The ideal sequence for building a schedule in MS Project
There is only one best order in which to build an IKEA PAX wardrobe closet or LEGO Police Station with your son or nephew, WITHOUT:
- Losing costly time
- Having to do things over
- Breaking things
- Getting frustrated
- Throwing things out of the window out of frustration
- Bending in difficult turns to squeeze something in between
Luckily we know what the ideal sequence for building a schedule in MS Project is.
When setting up a project schedule you first need to determine the objective of the project and the major milestones (delivery dates) your project must deliver. Once you have done this, you already have some very valuable information to report to your stakeholders in a frequent manner. Achieving this first step is your learning objective in our e-course Maturity Level 1 about Milestones and Project Health. Perhaps this seems like only a fraction of what you want to do, but this is what we will start with, because this is the first thing your manager or stakeholders will be interested in. For you this is the ‘low-hanging-fruit’, that you can deliver quite fast and easily. Too many times, we see that people wait months until they can deliver the schedule’s ‘whole shebang’. Why? If you can start next week by delivering the first 20% (a schedule showing only high-level delivery dates).
For more detailed information about the content of this first course (Milestones and Project Health), click HERE.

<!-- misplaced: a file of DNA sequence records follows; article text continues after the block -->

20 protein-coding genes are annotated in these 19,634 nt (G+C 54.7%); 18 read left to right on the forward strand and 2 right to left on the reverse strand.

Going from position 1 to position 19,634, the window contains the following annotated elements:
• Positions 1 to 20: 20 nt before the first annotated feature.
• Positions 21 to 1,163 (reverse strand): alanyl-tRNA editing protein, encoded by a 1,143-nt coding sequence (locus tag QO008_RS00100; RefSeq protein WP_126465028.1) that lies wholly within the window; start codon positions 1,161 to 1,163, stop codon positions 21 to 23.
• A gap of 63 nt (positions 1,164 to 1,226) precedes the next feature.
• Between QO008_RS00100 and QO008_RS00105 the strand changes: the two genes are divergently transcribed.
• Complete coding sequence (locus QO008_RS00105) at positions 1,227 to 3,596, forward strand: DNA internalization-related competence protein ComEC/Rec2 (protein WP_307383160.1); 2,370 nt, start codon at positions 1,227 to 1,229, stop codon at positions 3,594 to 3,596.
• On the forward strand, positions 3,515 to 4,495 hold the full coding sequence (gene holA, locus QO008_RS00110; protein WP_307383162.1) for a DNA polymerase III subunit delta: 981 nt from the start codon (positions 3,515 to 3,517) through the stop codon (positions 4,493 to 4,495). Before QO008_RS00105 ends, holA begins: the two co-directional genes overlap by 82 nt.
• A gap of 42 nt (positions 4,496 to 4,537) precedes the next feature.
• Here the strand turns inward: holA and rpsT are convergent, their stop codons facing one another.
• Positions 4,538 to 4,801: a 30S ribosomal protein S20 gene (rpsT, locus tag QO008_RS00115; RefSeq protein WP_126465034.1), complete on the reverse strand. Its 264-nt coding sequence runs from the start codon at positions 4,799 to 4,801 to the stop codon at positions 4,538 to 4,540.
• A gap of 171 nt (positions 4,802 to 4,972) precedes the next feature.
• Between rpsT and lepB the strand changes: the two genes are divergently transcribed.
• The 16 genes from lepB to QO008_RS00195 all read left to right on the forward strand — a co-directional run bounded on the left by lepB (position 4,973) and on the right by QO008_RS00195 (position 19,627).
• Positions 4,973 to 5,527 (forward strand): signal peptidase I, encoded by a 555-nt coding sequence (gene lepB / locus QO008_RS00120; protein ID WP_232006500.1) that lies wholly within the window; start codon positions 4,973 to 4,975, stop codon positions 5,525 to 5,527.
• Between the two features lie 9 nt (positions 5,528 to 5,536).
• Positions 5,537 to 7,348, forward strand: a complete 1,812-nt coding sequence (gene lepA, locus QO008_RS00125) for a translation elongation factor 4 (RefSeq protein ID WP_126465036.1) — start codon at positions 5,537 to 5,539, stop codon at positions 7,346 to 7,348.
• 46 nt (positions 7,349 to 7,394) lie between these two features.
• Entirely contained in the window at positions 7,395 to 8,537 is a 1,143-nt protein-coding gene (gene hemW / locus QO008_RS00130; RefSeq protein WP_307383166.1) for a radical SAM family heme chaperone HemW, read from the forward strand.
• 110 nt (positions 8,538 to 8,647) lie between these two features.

In level 2 to 5, the courses prepare you for a more advanced schedule in MS Project. Below you can find a brief introduction of the content of the following levels. Click on the links below for a more detailed description of the course content and how you can benefit:
In Level 2, the project is broken down into major components leading up to the objective: the main deliverables. An outline of all the project’s deliverables is called a Product Breakdown Structure (PBS). This PBS results in a Work Breakdown Structure (WBS), which shows the work required to produce the deliverables (PBS) and reach these milestones. The WBS are thus the tasks.
In Level 3, you will find your project’s critical path and learn all about the tricks how to shorten your project’s total duration. Maturity Level 3 is all about creating a robust and reliable network of linked tasks, that does all calculations for your milestones’ expected delivery dates automatically.
In Level 4, we will add resources to your schedule so your project’s duration will be calculated based on the availability of the project team. This will lead to better estimates and better insights in how your limited resource availability might jeopardize your deadlines. From this step we will be talking about the resource critical path.
In Level 5, we will add rates to the resources and we will also consider other resource types as these will drive the costs of your project. These costs will be compared to your baseline and your project budget. Also, you will be able to explain and use the concept of earned value management within your project, which is a technique that looks at your progress to-date and predicts the earned value and costs at the end of the project.